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FAQs About Cats and Watermelon
Q:Is watermelon good for cats?
A:As a daily treat, watermelon is not especially good for cats for the following reasons:
- Cats don’t need carbohydrates and might not process them well, says Dr. Sarah Wooten, DVM, CVJ, based in Silverthorne, Colorado. If they eat too much watermelon, the carbs combined with the sugar can cause gastrointestinal issues such as upset stomach, or diarrhea.
- Cats with health problems (like diabetes) could have unfavorable results, “including issues with their blood sugar,” says Dr. Wooten.
But wait! All is not lost for your furry feline friend. In some circumstances, watermelon may be just what the doctor ordered, says Dr. Rachel Barrack, DVM, owner of New York City-based veterinary practice Animal Acupuncture. Under direction from your vet, here’s when watermelon just might be considered a healthy treat:
- To promote urination and clear heat and inflammation.
- To help maintain hydration: Watermelon has lots of electrolytes and a high water content, so it can aid in hydration on a hot day (it should never replace water however).
Q:Do cats enjoy watermelon? Do cats have a sweet tooth?
A:Some cats enjoy watermelon, but no, cats don’t have a sweet tooth. “To be perfectly honest, I’m not sure whether or not they really like it,” says Dr. Wooten. “They don’t enjoy sweet tastes much,” adds Dr. Barrack. The fact is, felines are programmed genetically not to taste sweets (which could be a good thing since that leaves more of the good stuff for you).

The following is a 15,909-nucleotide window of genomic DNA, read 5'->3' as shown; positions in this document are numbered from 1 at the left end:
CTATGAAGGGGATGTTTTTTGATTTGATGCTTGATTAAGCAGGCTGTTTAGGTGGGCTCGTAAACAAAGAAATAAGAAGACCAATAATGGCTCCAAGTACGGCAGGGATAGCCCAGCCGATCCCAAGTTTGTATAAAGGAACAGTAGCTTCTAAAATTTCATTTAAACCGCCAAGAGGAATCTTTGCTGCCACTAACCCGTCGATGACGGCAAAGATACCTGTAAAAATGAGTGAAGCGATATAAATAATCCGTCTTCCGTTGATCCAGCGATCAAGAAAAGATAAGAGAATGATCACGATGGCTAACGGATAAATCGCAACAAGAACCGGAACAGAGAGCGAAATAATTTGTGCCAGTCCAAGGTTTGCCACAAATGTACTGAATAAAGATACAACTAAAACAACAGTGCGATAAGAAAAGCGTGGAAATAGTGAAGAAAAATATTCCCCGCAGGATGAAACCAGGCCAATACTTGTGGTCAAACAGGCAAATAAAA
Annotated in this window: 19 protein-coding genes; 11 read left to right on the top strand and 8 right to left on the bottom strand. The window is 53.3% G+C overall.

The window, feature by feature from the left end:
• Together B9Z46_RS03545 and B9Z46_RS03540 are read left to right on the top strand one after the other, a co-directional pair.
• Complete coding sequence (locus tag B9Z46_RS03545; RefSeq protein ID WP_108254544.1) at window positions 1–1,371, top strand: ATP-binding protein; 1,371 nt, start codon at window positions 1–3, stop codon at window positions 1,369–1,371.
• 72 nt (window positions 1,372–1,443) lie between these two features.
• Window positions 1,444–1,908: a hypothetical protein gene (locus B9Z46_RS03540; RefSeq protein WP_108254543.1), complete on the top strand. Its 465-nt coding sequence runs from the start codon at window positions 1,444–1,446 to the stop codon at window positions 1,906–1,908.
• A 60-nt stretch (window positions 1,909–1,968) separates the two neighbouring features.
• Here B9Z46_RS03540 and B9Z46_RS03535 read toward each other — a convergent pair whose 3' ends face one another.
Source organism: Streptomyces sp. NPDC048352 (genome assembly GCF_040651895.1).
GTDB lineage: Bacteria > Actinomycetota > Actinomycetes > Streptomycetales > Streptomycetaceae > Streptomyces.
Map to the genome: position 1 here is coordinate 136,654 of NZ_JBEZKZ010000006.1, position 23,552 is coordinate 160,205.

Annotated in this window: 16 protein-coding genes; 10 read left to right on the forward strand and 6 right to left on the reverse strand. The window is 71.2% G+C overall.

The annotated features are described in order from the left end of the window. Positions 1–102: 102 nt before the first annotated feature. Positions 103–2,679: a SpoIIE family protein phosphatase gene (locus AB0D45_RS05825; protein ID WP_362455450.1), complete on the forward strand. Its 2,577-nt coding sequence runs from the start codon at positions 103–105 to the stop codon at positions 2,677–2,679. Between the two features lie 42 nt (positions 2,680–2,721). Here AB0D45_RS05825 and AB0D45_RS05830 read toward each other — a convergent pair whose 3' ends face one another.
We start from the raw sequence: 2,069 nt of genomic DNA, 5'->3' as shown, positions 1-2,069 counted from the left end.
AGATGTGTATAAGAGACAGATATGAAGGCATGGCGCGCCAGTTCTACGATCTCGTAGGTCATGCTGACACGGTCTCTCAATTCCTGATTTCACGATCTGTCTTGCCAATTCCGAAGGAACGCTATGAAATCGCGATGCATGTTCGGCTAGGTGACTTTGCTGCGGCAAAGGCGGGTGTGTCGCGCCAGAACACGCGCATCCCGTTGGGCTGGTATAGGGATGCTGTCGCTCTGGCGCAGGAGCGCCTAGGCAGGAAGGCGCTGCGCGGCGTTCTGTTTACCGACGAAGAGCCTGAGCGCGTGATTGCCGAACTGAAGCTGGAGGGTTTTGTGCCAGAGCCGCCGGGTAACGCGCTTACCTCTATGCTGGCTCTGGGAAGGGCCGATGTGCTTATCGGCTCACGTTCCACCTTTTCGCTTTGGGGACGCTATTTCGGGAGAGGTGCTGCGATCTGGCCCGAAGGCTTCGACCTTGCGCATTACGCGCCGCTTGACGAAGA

If you have a cat who loves watermelon, it probably isn’t the taste they’re drawn to but instead the refreshing moisture (and perhaps the mushy quality as well), says Dr. Wooten.
Q:Can cats eat watermelon seeds?
A:Cats should not eat watermelon seeds because…
- Watermelon seeds can be a choking hazard.
- Watermelon seeds contain cyanide, which is toxic to cats, says Dr. Barrack, adding that they should always be removed from the flesh before you serve it. A few pale, soft seeds (which may be found in seedless varieties) are typically fine, but pet parents may want to play it safe and remove them whenever offering a watermelon treat.
Q:What is the best watermelon variety for cats?